SANDY — Some Sandy residents are being urged to flush their taps and leave hot and cold water running for 30 minutes after the city's water samples showed high levels of lead and copper.
The order affects residents who live between 700 East and 2000 East, from 10600 South down to 11400 South, said Tom Ward, director of Sandy City Public Utilities.
The Utah Division of Environmental Quality estimates that about 450 residents are affected.
Leaving water running for that long amounts to about $6, which the city will automatically refund to residents who are affected, city officials said. Restaurants and other businesses in the area were given the same advice as a precaution.
"Sandy City had a situation last week during the big snow storm where they had a fluoride feeder that kicked on that inadvertently sent fluoride into the system while that particular well was not diluting the fluoride going in," said Marie Owens, the director of Utah's Division of Drinking Water.
The city first became alerted to the problem when a resident called to report foul-tasting water, Ward said. As soon as utility workers knew they had a problem, they worked quickly to flush the system, he said.
A small group of residents in the area near the contaminated water were warned about the problem last Friday via door-to-door notices, Ward said.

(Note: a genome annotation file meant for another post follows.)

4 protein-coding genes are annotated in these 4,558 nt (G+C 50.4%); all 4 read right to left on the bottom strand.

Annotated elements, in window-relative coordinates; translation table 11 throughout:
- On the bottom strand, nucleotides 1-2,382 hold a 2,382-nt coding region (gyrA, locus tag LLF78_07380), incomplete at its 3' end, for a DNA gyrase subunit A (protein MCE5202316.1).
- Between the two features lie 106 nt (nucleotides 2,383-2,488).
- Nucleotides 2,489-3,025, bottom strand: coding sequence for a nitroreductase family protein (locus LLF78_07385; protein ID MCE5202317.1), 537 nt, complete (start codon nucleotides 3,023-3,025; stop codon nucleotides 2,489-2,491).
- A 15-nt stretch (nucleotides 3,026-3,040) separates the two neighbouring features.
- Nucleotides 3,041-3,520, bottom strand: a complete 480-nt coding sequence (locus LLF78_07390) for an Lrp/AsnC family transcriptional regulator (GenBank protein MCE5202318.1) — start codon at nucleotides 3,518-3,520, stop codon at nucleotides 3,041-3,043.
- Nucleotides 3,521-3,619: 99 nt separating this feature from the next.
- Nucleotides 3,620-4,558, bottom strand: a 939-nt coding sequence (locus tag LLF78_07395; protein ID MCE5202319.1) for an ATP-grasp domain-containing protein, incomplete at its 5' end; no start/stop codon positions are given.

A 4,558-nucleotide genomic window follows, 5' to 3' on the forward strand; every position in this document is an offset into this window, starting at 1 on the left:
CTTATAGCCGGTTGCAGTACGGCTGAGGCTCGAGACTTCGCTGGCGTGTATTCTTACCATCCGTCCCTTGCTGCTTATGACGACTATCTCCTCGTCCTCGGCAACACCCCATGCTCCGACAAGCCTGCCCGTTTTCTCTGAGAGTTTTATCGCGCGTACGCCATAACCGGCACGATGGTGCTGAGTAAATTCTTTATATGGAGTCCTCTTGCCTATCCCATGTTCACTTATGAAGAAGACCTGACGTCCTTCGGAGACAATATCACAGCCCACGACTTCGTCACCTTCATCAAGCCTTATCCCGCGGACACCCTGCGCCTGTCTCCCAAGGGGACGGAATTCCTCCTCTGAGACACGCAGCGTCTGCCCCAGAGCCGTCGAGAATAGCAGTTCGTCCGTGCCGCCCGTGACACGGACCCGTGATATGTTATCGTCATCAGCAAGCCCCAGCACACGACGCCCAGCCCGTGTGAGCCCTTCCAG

It took a couple of days to determine what was going on, Owens said, after which Sandy notified the division Feb. 8 of the situation. The city had been monitoring fluoride levels in the system and took two lead and copper samples on Feb. 7 while investigating.
The results, which were given to the water division, came back Friday "quite high" for lead and copper, Owens said.
Sandy has flushed out its water system of the fluoride, but the water division still needs to determine the long-term effects of the lead and copper. Fluoride levels are safe, but it is unknown how long lead and copper results will be high, according to Owens.
Symptoms of fluoride poisoning are gastro-intestinal and include vomiting, Ward said. Residents of at least five households reported they weren't feeling well last week after drinking the water, he added, but the illness does not last long.
He urged people who are sick in the area, possibly as a result of the contamination, to call their doctors.